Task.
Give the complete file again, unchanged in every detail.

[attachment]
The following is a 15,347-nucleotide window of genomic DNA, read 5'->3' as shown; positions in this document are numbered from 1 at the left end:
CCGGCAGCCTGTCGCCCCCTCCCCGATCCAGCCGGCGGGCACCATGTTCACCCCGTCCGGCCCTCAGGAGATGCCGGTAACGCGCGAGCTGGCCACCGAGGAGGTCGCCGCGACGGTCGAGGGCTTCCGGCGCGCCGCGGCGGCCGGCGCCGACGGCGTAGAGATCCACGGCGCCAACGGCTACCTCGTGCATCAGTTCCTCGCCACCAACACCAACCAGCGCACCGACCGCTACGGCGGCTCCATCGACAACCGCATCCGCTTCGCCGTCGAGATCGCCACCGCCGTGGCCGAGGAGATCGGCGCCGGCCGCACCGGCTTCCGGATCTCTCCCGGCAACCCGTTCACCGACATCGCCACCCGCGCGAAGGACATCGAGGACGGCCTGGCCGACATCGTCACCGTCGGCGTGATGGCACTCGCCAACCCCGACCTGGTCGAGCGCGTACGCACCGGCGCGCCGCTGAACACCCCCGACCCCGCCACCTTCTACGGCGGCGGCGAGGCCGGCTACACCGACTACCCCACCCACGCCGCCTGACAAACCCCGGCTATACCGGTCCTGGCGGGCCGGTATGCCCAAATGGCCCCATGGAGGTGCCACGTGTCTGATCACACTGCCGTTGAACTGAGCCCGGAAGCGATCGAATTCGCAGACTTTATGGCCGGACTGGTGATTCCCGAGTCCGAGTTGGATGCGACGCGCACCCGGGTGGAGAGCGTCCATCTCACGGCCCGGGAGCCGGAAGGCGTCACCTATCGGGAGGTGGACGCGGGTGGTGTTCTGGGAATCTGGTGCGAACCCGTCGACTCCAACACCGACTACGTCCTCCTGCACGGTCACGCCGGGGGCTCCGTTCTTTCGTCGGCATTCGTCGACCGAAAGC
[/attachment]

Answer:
The following is a 15,347-nucleotide window of genomic DNA, read 5'->3' as shown; positions in this document are numbered from 1 at the left end:
CCGGCAGCCTGTCGCCCCCTCCCCGATCCAGCCGGCGGGCACCATGTTCACCCCGTCCGGCCCTCAGGAGATGCCGGTAACGCGCGAGCTGGCCACCGAGGAGGTCGCCGCGACGGTCGAGGGCTTCCGGCGCGCCGCGGCGGCCGGCGCCGACGGCGTAGAGATCCACGGCGCCAACGGCTACCTCGTGCATCAGTTCCTCGCCACCAACACCAACCAGCGCACCGACCGCTACGGCGGCTCCATCGACAACCGCATCCGCTTCGCCGTCGAGATCGCCACCGCCGTGGCCGAGGAGATCGGCGCCGGCCGCACCGGCTTCCGGATCTCTCCCGGCAACCCGTTCACCGACATCGCCACCCGCGCGAAGGACATCGAGGACGGCCTGGCCGACATCGTCACCGTCGGCGTGATGGCACTCGCCAACCCCGACCTGGTCGAGCGCGTACGCACCGGCGCGCCGCTGAACACCCCCGACCCCGCCACCTTCTACGGCGGCGGCGAGGCCGGCTACACCGACTACCCCACCCACGCCGCCTGACAAACCCCGGCTATACCGGTCCTGGCGGGCCGGTATGCCCAAATGGCCCCATGGAGGTGCCACGTGTCTGATCACACTGCCGTTGAACTGAGCCCGGAAGCGATCGAATTCGCAGACTTTATGGCCGGACTGGTGATTCCCGAGTCCGAGTTGGATGCGACGCGCACCCGGGTGGAGAGCGTCCATCTCACGGCCCGGGAGCCGGAAGGCGTCACCTATCGGGAGGTGGACGCGGGTGGTGTTCTGGGAATCTGGTGCGAACCCGTCGACTCCAACACCGACTACGTCCTCCTGCACGGTCACGCCGGGGGCTCCGTTCTTTCGTCGGCATTCGTCGACCGAAAGC